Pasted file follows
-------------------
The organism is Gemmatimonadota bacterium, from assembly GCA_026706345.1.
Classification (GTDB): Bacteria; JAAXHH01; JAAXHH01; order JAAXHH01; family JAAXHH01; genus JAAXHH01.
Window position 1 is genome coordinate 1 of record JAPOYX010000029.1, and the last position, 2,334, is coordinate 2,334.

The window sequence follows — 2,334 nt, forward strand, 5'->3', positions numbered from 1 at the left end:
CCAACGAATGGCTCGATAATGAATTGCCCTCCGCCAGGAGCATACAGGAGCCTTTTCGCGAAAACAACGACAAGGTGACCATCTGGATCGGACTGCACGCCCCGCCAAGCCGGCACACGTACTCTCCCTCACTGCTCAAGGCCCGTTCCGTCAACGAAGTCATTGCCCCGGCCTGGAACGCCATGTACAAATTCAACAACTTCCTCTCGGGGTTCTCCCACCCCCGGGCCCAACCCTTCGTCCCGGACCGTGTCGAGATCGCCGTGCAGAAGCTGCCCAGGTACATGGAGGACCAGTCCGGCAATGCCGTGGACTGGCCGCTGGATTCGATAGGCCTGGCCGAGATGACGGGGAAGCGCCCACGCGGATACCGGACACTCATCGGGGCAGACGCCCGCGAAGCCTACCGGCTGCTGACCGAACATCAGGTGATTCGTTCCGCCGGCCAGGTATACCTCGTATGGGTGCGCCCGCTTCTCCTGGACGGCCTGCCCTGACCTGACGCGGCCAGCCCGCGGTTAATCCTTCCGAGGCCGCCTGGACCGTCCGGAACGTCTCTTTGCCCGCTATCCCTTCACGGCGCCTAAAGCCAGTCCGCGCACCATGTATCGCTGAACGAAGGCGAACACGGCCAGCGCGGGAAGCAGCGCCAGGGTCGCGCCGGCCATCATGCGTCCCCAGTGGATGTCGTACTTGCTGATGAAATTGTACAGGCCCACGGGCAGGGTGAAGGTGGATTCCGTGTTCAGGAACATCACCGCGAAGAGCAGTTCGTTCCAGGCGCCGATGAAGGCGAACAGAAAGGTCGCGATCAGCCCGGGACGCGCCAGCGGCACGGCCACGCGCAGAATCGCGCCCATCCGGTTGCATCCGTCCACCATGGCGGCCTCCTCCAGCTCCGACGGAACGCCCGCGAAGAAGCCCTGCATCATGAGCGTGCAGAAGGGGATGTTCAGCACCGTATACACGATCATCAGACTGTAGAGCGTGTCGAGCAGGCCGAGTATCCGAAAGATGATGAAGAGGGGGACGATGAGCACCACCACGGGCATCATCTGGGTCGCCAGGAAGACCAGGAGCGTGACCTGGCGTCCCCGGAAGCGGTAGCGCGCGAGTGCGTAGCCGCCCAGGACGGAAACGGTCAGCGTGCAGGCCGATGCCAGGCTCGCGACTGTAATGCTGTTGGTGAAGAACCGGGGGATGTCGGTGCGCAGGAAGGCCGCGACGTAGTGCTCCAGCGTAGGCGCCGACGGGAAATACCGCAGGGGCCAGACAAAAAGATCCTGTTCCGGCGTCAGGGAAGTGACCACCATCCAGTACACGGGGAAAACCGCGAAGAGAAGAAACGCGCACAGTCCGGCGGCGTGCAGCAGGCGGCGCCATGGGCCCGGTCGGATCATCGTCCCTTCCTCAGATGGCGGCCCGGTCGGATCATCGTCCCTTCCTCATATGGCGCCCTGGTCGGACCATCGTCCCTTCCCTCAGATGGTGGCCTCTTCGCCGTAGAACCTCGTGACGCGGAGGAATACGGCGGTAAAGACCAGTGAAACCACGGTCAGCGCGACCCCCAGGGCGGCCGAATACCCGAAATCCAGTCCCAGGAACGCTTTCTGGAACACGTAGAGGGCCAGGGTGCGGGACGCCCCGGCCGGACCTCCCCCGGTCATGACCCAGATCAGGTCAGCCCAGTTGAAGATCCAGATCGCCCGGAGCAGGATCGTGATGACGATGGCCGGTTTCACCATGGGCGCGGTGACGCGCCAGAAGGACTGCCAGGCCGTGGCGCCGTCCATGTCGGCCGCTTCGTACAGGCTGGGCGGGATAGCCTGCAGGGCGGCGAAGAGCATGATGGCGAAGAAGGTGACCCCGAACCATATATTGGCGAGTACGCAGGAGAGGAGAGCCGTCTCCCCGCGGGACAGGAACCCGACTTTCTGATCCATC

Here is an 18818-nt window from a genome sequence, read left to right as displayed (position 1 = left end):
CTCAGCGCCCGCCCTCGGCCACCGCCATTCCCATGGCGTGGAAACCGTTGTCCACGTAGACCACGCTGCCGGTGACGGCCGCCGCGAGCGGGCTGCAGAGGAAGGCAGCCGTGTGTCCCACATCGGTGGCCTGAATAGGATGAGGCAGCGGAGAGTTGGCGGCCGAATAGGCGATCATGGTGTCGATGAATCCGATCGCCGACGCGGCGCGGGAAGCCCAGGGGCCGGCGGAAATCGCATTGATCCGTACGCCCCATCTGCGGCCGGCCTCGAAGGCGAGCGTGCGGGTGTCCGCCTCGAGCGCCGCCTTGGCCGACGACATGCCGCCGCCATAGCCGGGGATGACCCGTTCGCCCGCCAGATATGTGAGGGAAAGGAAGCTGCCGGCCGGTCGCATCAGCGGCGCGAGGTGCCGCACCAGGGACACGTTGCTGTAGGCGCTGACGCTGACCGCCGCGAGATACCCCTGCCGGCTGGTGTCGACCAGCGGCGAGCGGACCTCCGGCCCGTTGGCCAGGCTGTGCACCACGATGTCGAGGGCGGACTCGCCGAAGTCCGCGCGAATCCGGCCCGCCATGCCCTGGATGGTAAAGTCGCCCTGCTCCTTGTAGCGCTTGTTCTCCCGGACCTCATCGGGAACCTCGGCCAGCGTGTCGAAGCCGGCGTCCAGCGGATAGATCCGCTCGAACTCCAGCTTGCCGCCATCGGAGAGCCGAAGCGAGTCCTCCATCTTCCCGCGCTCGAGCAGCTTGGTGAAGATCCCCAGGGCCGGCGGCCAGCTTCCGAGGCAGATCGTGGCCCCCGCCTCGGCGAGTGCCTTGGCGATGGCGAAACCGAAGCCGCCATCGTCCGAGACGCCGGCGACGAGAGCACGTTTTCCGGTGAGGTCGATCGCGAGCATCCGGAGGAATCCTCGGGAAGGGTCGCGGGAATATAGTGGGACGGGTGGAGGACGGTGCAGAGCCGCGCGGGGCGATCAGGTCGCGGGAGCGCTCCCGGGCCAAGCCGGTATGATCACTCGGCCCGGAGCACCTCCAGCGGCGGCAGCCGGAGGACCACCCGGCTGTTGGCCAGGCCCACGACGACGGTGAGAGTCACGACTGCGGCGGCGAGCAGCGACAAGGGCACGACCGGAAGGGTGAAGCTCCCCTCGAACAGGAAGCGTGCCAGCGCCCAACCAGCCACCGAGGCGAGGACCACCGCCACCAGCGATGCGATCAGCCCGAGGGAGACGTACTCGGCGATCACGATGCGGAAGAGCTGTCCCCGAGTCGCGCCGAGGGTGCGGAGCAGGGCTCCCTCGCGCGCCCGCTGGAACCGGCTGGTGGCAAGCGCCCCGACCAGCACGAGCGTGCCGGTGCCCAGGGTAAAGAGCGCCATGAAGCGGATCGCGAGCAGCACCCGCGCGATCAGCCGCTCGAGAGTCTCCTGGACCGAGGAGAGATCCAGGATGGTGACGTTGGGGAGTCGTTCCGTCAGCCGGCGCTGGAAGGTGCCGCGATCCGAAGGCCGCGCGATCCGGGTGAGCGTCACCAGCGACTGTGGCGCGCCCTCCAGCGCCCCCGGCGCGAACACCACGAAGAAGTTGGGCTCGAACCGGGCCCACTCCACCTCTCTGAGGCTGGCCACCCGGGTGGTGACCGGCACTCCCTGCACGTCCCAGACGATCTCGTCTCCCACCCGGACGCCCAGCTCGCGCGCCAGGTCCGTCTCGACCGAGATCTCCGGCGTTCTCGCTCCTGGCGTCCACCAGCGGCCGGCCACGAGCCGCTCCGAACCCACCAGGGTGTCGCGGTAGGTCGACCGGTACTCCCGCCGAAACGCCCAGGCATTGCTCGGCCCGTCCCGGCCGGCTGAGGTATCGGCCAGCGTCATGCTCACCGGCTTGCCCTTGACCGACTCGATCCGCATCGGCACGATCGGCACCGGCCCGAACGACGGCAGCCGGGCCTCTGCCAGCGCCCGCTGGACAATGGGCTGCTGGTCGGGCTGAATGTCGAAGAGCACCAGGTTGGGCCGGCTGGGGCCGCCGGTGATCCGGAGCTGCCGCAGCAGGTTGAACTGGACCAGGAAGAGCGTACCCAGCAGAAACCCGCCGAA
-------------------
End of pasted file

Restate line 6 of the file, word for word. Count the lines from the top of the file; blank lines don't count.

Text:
Here is an 18818-nt window from a genome sequence, read left to right as displayed (position 1 = left end):